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Emperor's Club

'Emperor's Club' fails the test

Friday, November 22, 2002

By Ron Weiskind, Post-Gazette Movie Editor

The Emperor's Club" gets so lost in the ivory tower of its ideals that it stumbles at more practical matters, like plotting, boldness of vision, character development -- and this in a movie that revolves around the importance of developing character.



RATING: PG-13 for some sexual content.
STARRING: Kevin Kline, Emile Hirsch, Rob Morrow, Edward Herrmann.
DIRECTOR: Michael Hoffman.


The movie mirrors the self-satisfied smile and affectionate, paternal gaze on the face of William Hundert (Kevin Kline), assistant headmaster and professor of classics at St. Benedict's, a private school for boys. He gushes with enthusiasm for his subject before these young men of privilege who figure to become the nation's future corporate and political leaders.

But this guy has no clue how the modern world works -- and he never learns. The first half of the movie takes place in 1972, but Hundert wallows in the splendor that was Rome and the greatness of ancient Greece. For that matter, the only seeming ferment at St. Benedict's arrives in the person of Sedgewick Bell (Emile Hirsch), the jaded son of a U.S. senator from West Virginia (Harris Yulin).

Bell has a brain, but all he wants to do is make trouble. It becomes evident he is starving for his father's attention and is trying to attract it by any means necessary. Hundert realizes the pressure on the lad and takes Sedgewick under his wing -- to the point of making the kind of compromise for which Socrates might have made amends by drinking hemlock.

Hundert gets his comeuppances, but gently -- everyone loves the guy, they just know he's been living in a cocoon too long. That allows people to take advantage of him or to deny him what he truly desires but is much too classy to ask for.

For example, there is Elizabeth (Embeth Davidtz), the wife of a colleague who tells Hundert they're leaving St. Benedict's because her husband has gotten a dream job. There is clearly an attraction here, but Hundert would never admit it even to her, even though she obviously feels the same way.

The point is that Hundert is a man of morals and ethics in a world that pays lip service to such concepts. As much as we admire that, as much as we like Hundert (thanks to Kline, an actor whose skill and amiability makes it almost impossible to dislike him), we can't help seeing him as a bit of a chump.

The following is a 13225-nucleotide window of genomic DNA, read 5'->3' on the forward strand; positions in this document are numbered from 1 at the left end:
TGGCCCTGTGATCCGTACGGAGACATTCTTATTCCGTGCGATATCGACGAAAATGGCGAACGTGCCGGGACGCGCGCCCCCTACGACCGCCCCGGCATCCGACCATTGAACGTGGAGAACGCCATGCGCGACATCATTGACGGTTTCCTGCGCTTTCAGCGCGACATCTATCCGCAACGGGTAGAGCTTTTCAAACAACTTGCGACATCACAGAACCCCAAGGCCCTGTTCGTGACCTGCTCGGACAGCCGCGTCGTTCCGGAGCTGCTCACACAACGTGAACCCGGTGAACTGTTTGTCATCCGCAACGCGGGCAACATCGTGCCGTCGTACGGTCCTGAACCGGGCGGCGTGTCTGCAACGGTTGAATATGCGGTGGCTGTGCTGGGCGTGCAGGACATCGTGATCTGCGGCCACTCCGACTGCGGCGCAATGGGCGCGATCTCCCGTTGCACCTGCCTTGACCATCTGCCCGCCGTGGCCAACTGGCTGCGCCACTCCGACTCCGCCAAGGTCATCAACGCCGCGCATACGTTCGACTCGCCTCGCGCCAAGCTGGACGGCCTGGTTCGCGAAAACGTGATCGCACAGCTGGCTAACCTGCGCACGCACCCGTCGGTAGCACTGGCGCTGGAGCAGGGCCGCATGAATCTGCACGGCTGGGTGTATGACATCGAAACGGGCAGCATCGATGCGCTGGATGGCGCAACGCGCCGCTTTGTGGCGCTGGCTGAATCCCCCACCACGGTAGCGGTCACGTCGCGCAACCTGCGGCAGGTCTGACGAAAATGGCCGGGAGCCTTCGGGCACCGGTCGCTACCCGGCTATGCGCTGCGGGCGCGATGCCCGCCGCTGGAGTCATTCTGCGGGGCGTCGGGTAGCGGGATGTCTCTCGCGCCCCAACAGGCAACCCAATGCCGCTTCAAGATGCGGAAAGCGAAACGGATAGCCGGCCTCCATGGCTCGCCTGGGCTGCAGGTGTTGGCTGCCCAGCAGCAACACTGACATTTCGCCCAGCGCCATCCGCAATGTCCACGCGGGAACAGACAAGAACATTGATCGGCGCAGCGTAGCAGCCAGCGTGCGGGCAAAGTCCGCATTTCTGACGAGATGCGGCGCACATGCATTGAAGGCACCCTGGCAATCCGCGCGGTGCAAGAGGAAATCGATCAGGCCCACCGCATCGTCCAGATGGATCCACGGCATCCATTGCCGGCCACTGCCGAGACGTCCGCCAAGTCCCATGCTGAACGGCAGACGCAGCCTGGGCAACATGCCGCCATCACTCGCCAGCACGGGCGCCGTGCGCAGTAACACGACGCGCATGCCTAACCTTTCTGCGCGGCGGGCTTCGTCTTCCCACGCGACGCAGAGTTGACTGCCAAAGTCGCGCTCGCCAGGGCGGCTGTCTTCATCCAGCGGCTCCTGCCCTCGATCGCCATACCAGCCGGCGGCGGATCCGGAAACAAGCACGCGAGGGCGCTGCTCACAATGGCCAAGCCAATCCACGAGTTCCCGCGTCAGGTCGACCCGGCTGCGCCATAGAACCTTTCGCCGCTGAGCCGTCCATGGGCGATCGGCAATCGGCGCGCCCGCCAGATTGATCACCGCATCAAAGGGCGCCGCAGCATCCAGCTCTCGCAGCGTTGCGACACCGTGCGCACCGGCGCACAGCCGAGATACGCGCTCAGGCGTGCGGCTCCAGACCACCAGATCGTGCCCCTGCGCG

Too much of "Emperor's Club" -- directed by Michael Hoffman from a Neil Tolkin screenplay -- is too subtle. Hundert, young Bell and another student, Martin Blythe (Paul Dano), all labor under the shadow of a distinguished father. The movie makes the point but never connects the dots in a way that might shed more light on the characters. In Hundert's case, the fact is established so offhandedly that it might as well have been a throwaway.

And nothing really changes, even 30 years later, when young Bell and the other students have grown up and Hundert agrees to attend a reunion of sorts that would re-create the key event in the film, a straight-faced version of "Beat the Geeks" in which three students vie for a crown of laurels by answering questions about ancient history.

Here, finally, the movie makes its point. To its credit, the movie mostly avoids the cliches of private-school movies like "Dead Poet's Society." But by film's end, nothing has changed and nobody really has to pay for his sins -- not even the one who falls for "fool me twice." No wonder Rome fell.

Ron Weiskind can be reached at rweiskind@post-gazette.com or 412-263-1581.

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